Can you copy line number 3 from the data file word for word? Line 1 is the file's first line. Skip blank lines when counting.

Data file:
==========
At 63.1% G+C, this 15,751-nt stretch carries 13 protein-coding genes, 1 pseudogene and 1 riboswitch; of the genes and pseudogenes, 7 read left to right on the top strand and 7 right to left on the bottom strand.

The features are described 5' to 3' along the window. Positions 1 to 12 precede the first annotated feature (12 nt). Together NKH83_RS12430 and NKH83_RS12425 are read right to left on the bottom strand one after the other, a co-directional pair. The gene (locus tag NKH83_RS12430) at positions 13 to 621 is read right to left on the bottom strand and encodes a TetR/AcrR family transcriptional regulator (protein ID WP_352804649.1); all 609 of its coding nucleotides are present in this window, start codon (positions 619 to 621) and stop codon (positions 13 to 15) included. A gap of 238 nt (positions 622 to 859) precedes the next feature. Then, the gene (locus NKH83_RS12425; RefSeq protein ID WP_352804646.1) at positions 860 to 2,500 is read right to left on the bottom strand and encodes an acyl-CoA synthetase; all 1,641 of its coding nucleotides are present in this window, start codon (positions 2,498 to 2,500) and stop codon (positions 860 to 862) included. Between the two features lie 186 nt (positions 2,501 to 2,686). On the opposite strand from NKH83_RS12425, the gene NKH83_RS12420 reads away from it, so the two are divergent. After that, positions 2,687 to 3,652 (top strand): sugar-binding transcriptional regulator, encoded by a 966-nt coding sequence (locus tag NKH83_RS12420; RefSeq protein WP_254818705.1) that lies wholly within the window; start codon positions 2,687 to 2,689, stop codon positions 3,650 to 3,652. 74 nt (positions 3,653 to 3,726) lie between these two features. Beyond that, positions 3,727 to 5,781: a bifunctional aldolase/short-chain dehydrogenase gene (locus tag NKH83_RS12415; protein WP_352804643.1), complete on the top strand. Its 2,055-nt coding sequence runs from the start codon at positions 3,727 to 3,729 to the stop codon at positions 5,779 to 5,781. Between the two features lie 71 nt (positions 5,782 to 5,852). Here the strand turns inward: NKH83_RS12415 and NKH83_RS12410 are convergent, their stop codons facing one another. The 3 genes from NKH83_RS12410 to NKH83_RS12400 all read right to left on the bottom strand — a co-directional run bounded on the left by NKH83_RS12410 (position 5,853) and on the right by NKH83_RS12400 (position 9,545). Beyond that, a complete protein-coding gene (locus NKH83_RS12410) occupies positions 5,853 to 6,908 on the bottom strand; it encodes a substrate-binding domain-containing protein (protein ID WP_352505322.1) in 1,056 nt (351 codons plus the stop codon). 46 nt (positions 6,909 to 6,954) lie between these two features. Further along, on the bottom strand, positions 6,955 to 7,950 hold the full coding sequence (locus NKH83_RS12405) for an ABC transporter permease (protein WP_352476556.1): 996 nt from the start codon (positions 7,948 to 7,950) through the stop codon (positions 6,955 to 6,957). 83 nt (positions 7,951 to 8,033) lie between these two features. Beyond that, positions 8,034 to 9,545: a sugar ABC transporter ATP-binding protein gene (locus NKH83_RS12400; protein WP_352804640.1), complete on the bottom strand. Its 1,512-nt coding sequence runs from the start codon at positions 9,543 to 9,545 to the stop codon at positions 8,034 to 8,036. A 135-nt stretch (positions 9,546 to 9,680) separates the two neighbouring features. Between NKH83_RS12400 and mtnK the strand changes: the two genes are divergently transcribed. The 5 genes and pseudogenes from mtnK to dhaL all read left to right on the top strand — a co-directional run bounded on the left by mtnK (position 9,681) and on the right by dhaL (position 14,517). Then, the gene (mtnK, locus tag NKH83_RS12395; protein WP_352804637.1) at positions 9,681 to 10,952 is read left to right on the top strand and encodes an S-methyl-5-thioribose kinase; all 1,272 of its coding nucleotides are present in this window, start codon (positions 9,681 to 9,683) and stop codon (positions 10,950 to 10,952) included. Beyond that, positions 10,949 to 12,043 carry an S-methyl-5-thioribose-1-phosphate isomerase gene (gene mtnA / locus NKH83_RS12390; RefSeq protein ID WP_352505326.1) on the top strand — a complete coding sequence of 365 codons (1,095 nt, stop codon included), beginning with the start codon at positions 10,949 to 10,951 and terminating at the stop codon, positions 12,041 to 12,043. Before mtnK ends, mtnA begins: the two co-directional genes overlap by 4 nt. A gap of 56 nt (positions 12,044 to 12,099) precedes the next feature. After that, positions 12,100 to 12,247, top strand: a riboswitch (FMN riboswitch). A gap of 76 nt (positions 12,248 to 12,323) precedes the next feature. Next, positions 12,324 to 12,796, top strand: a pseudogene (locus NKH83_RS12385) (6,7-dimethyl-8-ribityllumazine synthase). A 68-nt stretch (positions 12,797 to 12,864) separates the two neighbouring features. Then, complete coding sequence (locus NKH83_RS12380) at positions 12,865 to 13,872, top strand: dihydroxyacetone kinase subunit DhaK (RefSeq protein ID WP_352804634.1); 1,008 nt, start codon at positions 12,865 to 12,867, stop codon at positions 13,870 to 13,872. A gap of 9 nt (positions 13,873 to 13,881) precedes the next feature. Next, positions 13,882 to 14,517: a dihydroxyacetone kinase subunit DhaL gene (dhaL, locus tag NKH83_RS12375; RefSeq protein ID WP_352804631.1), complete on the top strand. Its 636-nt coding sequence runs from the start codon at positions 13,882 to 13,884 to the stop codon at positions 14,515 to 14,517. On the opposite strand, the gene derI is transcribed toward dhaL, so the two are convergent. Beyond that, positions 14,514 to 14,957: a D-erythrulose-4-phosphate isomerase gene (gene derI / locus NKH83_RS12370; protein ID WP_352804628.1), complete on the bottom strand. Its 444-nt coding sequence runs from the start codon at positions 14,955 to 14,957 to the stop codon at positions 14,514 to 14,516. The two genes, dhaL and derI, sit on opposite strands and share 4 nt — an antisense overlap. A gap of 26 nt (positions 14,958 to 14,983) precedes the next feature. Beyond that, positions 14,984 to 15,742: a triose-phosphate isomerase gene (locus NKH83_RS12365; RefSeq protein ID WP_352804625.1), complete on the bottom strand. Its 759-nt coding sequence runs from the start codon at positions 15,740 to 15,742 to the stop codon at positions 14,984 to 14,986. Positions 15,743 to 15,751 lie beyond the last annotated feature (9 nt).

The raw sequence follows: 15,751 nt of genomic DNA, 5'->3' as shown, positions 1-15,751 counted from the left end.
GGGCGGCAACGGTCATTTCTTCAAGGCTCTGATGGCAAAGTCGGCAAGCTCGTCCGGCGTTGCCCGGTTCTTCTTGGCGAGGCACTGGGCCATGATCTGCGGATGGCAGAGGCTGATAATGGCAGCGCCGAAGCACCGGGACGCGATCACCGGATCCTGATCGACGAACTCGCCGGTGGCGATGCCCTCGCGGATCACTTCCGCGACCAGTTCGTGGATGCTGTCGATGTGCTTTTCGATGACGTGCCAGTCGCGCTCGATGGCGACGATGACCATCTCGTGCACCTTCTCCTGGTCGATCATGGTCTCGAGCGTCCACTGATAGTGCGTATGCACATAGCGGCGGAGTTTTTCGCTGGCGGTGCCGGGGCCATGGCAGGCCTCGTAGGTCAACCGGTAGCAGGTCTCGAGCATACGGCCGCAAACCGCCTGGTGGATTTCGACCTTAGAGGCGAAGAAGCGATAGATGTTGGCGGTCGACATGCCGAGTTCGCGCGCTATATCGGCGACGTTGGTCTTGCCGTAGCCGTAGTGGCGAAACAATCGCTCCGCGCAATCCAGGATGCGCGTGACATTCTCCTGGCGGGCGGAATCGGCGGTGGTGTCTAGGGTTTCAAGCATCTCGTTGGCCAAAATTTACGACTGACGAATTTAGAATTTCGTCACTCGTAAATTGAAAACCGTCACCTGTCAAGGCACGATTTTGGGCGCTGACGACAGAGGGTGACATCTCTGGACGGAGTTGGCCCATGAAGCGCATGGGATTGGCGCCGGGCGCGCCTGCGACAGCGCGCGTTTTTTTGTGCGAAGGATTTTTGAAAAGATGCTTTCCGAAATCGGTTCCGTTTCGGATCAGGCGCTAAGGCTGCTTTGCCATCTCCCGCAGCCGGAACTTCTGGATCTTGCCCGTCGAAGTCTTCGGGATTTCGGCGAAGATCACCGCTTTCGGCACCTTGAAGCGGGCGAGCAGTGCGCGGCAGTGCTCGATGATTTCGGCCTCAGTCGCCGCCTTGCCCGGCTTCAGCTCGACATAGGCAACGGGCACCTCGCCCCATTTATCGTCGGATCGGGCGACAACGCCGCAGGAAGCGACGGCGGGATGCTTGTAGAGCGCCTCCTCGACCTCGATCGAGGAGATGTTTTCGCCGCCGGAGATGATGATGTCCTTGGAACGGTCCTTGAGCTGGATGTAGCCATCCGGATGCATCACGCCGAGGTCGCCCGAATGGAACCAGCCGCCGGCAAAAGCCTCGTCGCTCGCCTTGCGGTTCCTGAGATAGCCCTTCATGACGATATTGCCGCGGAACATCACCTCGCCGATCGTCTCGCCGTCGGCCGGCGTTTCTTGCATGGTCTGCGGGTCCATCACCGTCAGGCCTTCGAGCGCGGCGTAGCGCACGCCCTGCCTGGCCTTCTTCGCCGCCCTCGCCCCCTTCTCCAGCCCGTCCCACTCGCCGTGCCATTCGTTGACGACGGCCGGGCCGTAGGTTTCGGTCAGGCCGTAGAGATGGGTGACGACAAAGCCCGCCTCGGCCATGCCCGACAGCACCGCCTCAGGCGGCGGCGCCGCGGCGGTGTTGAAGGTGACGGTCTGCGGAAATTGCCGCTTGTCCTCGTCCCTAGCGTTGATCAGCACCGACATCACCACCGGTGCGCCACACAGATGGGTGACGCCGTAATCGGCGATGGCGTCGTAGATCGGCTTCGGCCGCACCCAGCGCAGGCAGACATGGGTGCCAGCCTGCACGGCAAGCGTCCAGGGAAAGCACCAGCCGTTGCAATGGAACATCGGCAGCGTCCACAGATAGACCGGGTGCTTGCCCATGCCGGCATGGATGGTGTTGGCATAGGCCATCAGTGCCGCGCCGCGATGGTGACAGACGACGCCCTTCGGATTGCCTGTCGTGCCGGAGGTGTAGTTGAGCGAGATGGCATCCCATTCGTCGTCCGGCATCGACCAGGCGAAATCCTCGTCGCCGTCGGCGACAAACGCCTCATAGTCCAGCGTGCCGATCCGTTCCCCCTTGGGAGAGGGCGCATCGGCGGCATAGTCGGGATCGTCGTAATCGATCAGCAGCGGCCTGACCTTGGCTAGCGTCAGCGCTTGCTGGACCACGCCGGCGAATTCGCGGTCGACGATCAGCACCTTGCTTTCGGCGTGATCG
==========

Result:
The raw sequence follows: 15,751 nt of genomic DNA, 5'->3' as shown, positions 1-15,751 counted from the left end.